In Spanish, when the letter G precedes a U plus a hard vowel, the U and the vowel are both pronounced. The U is pronounced like an English W:
In order to obtain this W sound in front of a soft vowel, the Ü comes into play. The two dots over the U are called a dieresis and indicate that two adjacent vowels both need to be pronounced as a diphthong:
In Spanish, the dieresis is only found on the U, and it can only precede E or I. When a U is followed by a hard vowel, as in guapo, the W sound / diphthong is automatic. Remember that a U without dieresis + E or I just makes the G hard (lesson on hard/soft vowels); the dieresis is what indicates that the U has its own sound.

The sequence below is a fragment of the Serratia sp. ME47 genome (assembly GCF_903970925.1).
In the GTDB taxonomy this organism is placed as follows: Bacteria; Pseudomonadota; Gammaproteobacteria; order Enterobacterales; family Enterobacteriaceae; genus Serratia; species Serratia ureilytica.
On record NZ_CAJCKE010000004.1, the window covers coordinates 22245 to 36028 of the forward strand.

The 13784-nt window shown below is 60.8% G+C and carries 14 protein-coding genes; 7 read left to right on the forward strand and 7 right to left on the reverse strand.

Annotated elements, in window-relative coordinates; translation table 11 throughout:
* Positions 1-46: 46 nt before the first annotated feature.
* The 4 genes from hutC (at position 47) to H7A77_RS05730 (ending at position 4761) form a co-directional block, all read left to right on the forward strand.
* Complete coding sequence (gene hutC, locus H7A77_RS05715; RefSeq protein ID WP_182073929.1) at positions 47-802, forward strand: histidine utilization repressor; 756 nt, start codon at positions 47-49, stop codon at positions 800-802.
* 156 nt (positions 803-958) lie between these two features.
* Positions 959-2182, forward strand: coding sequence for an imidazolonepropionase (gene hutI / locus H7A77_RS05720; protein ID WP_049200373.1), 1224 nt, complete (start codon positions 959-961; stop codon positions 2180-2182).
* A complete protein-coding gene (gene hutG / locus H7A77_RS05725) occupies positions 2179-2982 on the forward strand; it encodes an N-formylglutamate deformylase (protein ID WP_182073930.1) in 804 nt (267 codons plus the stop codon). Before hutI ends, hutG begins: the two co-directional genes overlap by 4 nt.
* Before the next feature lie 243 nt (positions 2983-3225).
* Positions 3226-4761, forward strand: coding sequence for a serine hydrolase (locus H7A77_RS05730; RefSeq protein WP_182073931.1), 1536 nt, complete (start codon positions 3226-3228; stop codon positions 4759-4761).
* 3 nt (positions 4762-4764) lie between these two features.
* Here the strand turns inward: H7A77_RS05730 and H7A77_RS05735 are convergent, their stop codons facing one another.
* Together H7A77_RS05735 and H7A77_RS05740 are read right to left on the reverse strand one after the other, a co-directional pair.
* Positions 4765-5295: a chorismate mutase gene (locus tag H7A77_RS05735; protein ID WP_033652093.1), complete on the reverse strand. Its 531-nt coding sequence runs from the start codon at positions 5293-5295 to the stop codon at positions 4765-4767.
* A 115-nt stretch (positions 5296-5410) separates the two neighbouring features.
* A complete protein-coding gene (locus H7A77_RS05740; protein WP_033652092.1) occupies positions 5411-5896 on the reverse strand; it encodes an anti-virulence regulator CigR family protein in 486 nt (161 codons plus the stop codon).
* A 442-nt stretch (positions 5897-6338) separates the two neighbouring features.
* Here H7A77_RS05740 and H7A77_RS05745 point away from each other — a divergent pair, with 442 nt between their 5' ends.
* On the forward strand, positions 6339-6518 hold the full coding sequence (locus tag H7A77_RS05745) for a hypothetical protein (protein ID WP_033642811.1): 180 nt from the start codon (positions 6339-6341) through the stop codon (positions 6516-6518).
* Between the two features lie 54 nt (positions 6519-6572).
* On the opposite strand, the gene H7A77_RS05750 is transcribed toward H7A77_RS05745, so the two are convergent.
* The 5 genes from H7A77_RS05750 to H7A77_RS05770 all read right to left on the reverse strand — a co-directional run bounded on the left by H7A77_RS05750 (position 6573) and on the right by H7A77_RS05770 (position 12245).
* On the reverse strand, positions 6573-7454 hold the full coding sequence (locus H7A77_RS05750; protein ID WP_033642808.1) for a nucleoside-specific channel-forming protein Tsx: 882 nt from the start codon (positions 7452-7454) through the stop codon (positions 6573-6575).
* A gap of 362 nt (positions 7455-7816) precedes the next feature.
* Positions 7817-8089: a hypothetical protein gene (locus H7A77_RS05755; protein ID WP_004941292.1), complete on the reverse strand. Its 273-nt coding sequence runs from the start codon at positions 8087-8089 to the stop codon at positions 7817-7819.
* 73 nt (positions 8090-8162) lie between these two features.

Germanic and Nordic languages have a similar-looking accent called an "umlaut."
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